Brushing Fido’s Pearly Whites

Have you looked at your dog’s teeth lately? Dental health is very important for our canine companions because bad oral health can lead to a whole host of other problems. Here, let your Columbia, MD vet tell you how to brush your dog’s pearly whites.

Get Your Supplies

First, gather your supplies in a quiet, well-lit area of your home where you’ll perform Fido’s tooth brushing. You’ll need a pet toothbrush, a canine-formulated toothpaste, and a few tasty dog treats. Now, you’re ready to begin.


Allow Fido to smell and taste the toothpaste before dabbing a bit on the brush. Peel back your dog’s upper lip to expose the teeth, and begin brushing one section of the mouth. Only focus on the outer tooth surfaces; that’s where plaque tends to accumulate. Finish off the section with one final downward stroke of the brush.

Repeat and Reward

Now, continue around to all sections of your dog’s mouth with the brushing. Try giving your dog a tasty treat after each one so that he remains engaged in the brushing process.

Need help with your dog’s dental care? Want a recommendation on a good dog toothpaste? Call your veterinary clinic Columbia, MD.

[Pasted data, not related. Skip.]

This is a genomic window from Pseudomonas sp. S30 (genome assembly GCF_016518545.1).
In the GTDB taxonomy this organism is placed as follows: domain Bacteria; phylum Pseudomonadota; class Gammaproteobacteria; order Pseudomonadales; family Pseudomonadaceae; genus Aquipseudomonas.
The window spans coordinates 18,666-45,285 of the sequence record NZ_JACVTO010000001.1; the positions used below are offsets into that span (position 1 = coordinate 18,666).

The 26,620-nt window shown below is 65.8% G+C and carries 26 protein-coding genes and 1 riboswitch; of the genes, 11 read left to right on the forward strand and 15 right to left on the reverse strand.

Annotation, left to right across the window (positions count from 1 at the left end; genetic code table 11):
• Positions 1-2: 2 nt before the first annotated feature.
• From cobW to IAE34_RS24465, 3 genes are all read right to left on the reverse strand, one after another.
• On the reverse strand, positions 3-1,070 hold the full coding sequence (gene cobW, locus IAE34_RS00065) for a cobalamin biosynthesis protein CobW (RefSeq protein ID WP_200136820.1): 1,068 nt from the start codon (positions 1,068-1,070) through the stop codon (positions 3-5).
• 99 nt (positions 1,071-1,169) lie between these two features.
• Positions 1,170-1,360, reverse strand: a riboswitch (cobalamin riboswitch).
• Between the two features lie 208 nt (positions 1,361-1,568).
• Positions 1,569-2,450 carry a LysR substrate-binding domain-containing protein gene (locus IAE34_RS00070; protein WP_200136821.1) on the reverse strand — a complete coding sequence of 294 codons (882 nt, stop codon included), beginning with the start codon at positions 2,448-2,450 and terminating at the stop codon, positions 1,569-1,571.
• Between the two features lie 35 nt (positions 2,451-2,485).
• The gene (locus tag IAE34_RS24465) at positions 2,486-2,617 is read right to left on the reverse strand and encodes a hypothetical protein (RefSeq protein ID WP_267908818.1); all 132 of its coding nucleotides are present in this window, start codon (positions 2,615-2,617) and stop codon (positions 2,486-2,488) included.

Tips on Dog Paw Care

It’s up to you to make sure your dog stays healthy. That includes the paws! Keep your dog’s feet safe and sound with these tips from a Columbia, MD veterinarian.

Paw Checks

Once a week or so, sit down with your dog and give each paw a thorough once-over. Take note of any objects stuck between the toes or embedded in the paw pads; it’s easy for twigs, pebbles, bits of plastic or metal, and other items to get stuck there. If you find anything amiss, let your veterinarian know.

Nail Trims

Nail trims are a key part of good paw care. When a dog’s nails are allowed to become too long and sharp, they can catch in carpets or fracture painfully. Use a canine-specific nail trimmer to blunt the tip of each of your dog’s nails. If you would like a professional’s touch, contact your veterinarian’s office.

Seasonal Hazards

When it’s hot outside, asphalt can heat up quickly and burn a pet’s paw pads. Avoid blacktop driveways and lots whenever possible. In the winters, antifreeze and road salt can be tracked on the paws, so avoid icy surfaces as well.

Ask your Pet Clinic Columbia, MD for more paw-care tips.